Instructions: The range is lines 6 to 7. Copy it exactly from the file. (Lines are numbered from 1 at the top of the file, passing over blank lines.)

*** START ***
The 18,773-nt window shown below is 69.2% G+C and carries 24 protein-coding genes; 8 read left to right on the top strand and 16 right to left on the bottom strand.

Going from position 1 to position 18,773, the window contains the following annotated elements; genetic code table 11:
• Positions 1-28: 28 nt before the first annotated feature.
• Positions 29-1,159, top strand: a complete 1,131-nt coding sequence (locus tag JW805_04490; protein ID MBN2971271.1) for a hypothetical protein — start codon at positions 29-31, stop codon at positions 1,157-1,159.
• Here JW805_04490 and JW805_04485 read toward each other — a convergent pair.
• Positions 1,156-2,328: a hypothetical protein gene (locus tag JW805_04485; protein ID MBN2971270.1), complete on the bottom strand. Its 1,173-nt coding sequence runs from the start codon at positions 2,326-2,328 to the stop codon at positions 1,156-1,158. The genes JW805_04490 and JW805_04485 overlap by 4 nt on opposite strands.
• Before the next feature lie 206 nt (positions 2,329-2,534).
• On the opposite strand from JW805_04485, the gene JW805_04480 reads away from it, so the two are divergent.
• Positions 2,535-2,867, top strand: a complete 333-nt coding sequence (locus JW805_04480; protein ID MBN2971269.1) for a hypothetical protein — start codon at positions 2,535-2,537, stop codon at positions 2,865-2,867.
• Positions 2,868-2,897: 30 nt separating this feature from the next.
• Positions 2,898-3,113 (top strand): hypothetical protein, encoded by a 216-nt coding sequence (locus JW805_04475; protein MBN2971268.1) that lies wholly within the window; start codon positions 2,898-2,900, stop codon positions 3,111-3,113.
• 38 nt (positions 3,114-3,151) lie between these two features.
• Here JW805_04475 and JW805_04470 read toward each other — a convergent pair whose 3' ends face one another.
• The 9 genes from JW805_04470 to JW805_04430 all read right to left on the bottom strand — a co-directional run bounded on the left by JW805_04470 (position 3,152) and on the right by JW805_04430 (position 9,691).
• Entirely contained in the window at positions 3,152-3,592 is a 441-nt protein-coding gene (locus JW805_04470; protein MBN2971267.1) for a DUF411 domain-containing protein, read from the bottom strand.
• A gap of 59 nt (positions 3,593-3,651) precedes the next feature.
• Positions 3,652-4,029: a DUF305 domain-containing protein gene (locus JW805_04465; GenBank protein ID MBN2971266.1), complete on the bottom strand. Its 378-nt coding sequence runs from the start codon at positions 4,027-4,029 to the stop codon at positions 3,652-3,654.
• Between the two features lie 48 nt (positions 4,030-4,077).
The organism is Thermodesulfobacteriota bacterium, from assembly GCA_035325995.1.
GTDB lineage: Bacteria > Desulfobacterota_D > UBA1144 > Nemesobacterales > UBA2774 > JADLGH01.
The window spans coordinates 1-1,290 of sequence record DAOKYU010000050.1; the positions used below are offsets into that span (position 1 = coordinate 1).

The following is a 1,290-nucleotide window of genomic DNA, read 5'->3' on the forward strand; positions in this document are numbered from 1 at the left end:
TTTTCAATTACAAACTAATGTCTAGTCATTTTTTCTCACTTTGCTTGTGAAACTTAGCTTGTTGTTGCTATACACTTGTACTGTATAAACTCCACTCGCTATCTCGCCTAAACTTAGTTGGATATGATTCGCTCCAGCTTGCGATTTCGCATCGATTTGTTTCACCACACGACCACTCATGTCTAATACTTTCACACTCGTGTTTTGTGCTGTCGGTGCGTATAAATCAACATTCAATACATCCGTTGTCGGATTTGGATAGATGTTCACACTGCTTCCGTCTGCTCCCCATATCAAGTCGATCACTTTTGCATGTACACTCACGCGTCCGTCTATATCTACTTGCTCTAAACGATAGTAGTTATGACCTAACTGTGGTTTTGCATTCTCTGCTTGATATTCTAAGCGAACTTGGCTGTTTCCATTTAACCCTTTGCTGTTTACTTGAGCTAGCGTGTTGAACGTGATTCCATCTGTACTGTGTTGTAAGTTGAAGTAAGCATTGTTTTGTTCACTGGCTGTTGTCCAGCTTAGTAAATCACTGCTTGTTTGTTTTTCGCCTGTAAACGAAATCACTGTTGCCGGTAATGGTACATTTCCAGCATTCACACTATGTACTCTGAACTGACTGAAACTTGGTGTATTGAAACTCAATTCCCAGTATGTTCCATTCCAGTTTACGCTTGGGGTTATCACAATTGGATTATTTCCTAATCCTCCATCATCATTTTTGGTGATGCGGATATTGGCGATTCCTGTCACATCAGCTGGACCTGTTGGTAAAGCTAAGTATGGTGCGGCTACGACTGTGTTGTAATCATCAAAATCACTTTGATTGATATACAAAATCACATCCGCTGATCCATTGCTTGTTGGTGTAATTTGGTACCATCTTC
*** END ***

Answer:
• Positions 1,156-2,328: a hypothetical protein gene (locus tag JW805_04485; protein ID MBN2971270.1), complete on the bottom strand. Its 1,173-nt coding sequence runs from the start codon at positions 2,326-2,328 to the stop codon at positions 1,156-1,158. The genes JW805_04490 and JW805_04485 overlap by 4 nt on opposite strands.
• Before the next feature lie 206 nt (positions 2,329-2,534).